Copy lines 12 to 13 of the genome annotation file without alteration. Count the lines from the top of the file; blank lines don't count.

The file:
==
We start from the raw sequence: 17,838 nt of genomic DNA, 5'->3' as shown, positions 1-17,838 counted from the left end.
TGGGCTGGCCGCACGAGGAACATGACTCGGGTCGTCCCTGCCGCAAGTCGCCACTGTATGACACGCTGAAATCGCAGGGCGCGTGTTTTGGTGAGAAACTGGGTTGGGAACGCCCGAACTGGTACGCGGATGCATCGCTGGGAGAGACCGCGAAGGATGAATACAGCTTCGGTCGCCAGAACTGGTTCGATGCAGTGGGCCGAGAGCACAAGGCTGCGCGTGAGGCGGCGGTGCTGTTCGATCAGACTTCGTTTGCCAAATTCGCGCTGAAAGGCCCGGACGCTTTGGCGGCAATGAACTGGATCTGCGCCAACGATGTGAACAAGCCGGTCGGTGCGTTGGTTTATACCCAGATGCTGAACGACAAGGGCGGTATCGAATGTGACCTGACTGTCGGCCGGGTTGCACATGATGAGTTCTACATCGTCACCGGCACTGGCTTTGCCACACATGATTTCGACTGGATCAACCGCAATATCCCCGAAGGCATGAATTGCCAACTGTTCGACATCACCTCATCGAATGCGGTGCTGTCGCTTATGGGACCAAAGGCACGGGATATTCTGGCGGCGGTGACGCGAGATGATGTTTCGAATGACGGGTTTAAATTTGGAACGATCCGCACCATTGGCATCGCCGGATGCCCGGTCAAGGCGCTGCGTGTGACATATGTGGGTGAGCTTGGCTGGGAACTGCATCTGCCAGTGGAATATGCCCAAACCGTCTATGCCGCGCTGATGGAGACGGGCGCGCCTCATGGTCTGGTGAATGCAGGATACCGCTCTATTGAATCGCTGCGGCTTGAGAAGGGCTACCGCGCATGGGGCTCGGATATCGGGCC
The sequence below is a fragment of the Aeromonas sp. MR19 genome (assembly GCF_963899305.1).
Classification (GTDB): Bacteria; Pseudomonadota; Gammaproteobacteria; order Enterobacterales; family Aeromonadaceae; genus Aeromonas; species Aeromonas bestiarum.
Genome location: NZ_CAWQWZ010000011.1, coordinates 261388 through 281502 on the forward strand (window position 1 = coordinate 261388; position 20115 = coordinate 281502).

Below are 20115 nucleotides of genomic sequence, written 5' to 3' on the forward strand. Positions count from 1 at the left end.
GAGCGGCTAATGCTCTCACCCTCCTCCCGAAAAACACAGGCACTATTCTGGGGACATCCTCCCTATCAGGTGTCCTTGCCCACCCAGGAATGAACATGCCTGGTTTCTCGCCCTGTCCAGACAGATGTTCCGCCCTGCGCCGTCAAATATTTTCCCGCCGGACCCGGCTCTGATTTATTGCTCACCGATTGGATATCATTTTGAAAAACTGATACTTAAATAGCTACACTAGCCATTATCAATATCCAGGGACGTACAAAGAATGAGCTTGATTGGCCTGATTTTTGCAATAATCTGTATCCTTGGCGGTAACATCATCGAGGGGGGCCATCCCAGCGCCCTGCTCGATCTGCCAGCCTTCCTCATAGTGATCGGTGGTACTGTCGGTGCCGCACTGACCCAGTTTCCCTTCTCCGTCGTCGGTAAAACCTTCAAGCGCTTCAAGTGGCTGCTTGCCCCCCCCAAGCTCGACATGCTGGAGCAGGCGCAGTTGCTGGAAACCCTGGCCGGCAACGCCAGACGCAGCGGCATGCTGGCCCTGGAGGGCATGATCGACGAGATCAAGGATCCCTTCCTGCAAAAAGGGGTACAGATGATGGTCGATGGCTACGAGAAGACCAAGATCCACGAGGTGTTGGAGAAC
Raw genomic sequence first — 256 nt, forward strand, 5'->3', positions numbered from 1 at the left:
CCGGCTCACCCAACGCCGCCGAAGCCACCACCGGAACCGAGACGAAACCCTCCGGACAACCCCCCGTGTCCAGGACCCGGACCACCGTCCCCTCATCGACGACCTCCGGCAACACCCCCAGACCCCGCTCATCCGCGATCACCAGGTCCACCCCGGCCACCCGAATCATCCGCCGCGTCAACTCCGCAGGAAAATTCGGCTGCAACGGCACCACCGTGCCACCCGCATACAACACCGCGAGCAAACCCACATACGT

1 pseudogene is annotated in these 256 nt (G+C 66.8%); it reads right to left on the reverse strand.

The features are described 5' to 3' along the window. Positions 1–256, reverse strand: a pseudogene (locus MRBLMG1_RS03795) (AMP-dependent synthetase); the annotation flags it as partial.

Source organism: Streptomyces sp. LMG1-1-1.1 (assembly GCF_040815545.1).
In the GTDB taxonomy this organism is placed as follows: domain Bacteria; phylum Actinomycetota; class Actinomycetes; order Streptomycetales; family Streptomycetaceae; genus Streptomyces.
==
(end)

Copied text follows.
Source organism: Streptomyces sp. LMG1-1-1.1 (assembly GCF_040815545.1).
In the GTDB taxonomy this organism is placed as follows: domain Bacteria; phylum Actinomycetota; class Actinomycetes; order Streptomycetales; family Streptomycetaceae; genus Streptomyces.